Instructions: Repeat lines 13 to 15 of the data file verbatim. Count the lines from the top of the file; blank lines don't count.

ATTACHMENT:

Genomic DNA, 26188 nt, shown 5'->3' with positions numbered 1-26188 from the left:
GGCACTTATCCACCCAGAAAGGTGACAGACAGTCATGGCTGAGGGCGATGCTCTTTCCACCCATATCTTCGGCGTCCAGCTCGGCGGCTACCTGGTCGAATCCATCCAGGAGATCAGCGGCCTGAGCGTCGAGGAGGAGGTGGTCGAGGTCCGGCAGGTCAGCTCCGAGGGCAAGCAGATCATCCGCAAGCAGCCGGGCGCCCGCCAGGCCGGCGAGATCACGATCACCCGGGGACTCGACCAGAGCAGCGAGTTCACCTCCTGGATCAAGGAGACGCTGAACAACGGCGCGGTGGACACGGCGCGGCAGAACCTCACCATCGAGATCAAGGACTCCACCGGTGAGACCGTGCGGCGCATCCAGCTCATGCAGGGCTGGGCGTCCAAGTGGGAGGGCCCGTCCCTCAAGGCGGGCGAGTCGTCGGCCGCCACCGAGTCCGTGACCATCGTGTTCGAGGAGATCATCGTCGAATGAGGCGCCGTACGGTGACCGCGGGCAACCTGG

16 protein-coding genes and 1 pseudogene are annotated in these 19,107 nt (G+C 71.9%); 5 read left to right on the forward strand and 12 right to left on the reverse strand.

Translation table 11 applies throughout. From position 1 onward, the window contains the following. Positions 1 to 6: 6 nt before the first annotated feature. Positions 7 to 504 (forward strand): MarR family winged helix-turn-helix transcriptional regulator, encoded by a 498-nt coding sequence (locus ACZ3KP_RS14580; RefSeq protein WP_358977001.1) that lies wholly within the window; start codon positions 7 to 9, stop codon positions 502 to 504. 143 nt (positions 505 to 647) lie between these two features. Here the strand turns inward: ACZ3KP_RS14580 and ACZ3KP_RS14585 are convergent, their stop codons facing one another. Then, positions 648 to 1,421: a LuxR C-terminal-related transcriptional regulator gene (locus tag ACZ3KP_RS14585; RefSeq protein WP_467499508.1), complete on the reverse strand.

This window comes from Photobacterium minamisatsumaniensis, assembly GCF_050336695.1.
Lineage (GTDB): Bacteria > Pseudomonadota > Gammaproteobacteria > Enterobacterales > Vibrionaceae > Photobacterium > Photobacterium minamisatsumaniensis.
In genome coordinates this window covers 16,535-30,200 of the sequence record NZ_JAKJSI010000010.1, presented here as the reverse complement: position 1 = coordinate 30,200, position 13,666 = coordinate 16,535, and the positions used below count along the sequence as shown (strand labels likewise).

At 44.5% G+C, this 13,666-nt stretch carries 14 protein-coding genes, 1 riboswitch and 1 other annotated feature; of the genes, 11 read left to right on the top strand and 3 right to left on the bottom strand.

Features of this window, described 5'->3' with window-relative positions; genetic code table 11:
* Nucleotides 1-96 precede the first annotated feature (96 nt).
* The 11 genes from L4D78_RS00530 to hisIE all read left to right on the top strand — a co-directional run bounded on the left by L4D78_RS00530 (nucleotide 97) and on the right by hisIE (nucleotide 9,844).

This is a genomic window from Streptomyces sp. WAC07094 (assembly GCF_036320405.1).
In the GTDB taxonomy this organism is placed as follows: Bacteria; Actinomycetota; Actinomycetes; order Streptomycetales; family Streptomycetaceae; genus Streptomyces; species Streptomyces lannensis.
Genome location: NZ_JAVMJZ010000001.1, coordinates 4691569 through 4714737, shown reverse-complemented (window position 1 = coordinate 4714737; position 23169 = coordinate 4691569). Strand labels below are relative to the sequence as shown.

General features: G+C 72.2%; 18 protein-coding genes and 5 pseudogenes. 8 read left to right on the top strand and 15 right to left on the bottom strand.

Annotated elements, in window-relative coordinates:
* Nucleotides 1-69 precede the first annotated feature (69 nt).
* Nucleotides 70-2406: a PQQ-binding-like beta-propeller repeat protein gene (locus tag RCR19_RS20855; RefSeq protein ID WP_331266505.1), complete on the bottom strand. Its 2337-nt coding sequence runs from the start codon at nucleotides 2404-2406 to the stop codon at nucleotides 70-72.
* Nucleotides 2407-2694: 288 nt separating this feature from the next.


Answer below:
In the GTDB taxonomy this organism is placed as follows: Bacteria; Actinomycetota; Actinomycetes; order Streptomycetales; family Streptomycetaceae; genus Streptomyces; species Streptomyces lannensis.
Genome location: NZ_JAVMJZ010000001.1, coordinates 4691569 through 4714737, shown reverse-complemented (window position 1 = coordinate 4714737; position 23169 = coordinate 4691569). Strand labels below are relative to the sequence as shown.

General features: G+C 72.2%; 18 protein-coding genes and 5 pseudogenes. 8 read left to right on the top strand and 15 right to left on the bottom strand.